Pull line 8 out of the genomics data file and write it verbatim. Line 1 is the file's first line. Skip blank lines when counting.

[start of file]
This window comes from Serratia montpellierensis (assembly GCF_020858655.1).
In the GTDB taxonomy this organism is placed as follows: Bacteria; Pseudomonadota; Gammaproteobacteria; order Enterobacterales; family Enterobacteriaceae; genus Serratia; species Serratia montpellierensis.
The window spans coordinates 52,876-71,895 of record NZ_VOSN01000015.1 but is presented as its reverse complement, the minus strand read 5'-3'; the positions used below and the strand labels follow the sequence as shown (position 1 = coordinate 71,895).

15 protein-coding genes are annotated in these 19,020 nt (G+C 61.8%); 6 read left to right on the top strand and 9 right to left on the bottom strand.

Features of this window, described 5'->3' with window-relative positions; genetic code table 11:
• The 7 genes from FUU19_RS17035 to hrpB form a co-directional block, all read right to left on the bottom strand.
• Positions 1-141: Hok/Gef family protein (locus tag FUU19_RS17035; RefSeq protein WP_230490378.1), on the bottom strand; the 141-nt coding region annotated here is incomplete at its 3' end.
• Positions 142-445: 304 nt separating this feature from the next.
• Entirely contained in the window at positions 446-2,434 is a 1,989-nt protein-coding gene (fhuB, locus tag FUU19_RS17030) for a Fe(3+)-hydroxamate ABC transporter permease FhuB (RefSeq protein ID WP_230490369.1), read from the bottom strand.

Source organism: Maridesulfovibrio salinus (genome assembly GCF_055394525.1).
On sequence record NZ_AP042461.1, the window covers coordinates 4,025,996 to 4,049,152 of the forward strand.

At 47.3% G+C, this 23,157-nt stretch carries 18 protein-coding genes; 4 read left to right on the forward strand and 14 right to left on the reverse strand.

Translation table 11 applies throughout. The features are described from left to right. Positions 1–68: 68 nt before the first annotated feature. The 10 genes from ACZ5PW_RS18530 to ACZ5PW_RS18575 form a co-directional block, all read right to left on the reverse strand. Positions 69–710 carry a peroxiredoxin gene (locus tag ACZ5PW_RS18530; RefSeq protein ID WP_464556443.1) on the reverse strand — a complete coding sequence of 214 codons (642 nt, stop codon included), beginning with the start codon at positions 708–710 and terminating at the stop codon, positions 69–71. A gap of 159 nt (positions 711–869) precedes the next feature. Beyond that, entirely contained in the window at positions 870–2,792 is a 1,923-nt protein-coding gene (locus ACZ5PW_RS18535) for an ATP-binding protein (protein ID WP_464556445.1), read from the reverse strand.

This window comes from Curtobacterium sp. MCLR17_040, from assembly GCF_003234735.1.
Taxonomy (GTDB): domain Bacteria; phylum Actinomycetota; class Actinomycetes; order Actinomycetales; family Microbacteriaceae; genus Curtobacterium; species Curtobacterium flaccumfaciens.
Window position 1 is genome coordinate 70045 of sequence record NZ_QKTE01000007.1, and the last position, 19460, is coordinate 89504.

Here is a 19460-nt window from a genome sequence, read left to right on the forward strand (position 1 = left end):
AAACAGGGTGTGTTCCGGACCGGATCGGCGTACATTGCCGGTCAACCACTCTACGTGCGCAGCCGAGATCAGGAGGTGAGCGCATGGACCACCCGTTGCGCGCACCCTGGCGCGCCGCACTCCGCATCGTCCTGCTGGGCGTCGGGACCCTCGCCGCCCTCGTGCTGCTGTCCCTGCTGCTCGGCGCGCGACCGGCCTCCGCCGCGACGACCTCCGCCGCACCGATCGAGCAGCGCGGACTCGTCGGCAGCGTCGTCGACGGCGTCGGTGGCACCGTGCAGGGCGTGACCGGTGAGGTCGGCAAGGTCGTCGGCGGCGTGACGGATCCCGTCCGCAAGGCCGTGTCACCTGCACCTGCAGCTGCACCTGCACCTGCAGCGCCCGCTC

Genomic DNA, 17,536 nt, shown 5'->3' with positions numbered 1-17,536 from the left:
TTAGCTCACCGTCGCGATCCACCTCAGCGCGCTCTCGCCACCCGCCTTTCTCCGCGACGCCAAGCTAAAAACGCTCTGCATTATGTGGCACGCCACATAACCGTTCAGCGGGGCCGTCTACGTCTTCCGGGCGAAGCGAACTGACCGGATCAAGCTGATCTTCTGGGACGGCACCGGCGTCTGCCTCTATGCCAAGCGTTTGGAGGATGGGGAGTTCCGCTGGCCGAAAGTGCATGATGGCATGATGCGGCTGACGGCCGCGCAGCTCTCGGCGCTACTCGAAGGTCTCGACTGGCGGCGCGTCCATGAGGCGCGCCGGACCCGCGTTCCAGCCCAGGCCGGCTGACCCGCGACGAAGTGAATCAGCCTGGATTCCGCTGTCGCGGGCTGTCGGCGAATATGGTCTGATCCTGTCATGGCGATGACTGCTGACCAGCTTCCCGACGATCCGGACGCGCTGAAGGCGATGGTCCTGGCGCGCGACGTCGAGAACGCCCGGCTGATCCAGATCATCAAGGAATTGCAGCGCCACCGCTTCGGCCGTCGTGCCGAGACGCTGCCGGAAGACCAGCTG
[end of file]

• Positions 142-445: 304 nt separating this feature from the next.